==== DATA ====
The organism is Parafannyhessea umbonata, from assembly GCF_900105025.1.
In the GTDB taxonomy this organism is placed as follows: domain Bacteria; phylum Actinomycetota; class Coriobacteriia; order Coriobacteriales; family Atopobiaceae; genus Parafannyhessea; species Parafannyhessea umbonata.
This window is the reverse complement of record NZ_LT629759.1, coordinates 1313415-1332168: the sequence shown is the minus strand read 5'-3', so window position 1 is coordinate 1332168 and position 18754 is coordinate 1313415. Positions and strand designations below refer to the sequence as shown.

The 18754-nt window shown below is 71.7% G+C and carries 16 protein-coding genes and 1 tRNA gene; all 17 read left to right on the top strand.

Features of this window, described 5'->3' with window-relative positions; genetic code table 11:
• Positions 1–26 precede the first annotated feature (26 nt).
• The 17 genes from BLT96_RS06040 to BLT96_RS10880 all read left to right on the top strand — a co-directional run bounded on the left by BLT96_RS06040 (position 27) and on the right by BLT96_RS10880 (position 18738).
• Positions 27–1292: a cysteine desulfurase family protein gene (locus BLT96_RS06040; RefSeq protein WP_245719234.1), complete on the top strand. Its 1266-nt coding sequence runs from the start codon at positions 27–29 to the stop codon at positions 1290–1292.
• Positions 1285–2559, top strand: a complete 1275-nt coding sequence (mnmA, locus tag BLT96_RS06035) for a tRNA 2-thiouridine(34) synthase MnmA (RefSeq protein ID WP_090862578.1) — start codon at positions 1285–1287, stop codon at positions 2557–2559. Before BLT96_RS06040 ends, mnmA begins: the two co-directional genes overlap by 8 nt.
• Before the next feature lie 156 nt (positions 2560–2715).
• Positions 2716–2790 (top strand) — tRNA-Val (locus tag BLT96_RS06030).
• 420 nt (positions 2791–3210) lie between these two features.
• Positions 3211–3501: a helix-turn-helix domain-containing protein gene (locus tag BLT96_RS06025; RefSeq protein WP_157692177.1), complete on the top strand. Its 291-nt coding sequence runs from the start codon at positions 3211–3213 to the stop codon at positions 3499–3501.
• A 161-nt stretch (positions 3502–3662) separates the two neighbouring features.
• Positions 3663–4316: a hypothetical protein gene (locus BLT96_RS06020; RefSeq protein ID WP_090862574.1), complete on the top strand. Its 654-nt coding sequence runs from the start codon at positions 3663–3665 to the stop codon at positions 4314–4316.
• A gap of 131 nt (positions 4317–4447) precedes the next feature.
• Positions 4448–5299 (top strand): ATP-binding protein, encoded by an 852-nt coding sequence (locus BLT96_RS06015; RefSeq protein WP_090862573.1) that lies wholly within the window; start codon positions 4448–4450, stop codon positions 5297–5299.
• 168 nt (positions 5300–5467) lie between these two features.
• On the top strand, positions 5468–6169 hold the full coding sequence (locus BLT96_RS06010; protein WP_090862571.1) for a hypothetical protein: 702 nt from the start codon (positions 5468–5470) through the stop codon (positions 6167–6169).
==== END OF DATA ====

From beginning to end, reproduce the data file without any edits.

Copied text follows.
The organism is Parafannyhessea umbonata, from assembly GCF_900105025.1.
In the GTDB taxonomy this organism is placed as follows: domain Bacteria; phylum Actinomycetota; class Coriobacteriia; order Coriobacteriales; family Atopobiaceae; genus Parafannyhessea; species Parafannyhessea umbonata.
This window is the reverse complement of record NZ_LT629759.1, coordinates 1313415-1332168: the sequence shown is the minus strand read 5'-3', so window position 1 is coordinate 1332168 and position 18754 is coordinate 1313415. Positions and strand designations below refer to the sequence as shown.

The 18754-nt window shown below is 71.7% G+C and carries 16 protein-coding genes and 1 tRNA gene; all 17 read left to right on the top strand.

Features of this window, described 5'->3' with window-relative positions; genetic code table 11:
• Positions 1–26 precede the first annotated feature (26 nt).
• The 17 genes from BLT96_RS06040 to BLT96_RS10880 all read left to right on the top strand — a co-directional run bounded on the left by BLT96_RS06040 (position 27) and on the right by BLT96_RS10880 (position 18738).
• Positions 27–1292: a cysteine desulfurase family protein gene (locus BLT96_RS06040; RefSeq protein WP_245719234.1), complete on the top strand. Its 1266-nt coding sequence runs from the start codon at positions 27–29 to the stop codon at positions 1290–1292.
• Positions 1285–2559, top strand: a complete 1275-nt coding sequence (mnmA, locus tag BLT96_RS06035) for a tRNA 2-thiouridine(34) synthase MnmA (RefSeq protein ID WP_090862578.1) — start codon at positions 1285–1287, stop codon at positions 2557–2559. Before BLT96_RS06040 ends, mnmA begins: the two co-directional genes overlap by 8 nt.
• Before the next feature lie 156 nt (positions 2560–2715).
• Positions 2716–2790 (top strand) — tRNA-Val (locus tag BLT96_RS06030).
• 420 nt (positions 2791–3210) lie between these two features.
• Positions 3211–3501: a helix-turn-helix domain-containing protein gene (locus tag BLT96_RS06025; RefSeq protein WP_157692177.1), complete on the top strand. Its 291-nt coding sequence runs from the start codon at positions 3211–3213 to the stop codon at positions 3499–3501.
• A 161-nt stretch (positions 3502–3662) separates the two neighbouring features.
• Positions 3663–4316: a hypothetical protein gene (locus BLT96_RS06020; RefSeq protein ID WP_090862574.1), complete on the top strand. Its 654-nt coding sequence runs from the start codon at positions 3663–3665 to the stop codon at positions 4314–4316.
• A gap of 131 nt (positions 4317–4447) precedes the next feature.
• Positions 4448–5299 (top strand): ATP-binding protein, encoded by an 852-nt coding sequence (locus BLT96_RS06015; RefSeq protein WP_090862573.1) that lies wholly within the window; start codon positions 4448–4450, stop codon positions 5297–5299.
• 168 nt (positions 5300–5467) lie between these two features.
• On the top strand, positions 5468–6169 hold the full coding sequence (locus BLT96_RS06010; protein WP_090862571.1) for a hypothetical protein: 702 nt from the start codon (positions 5468–5470) through the stop codon (positions 6167–6169).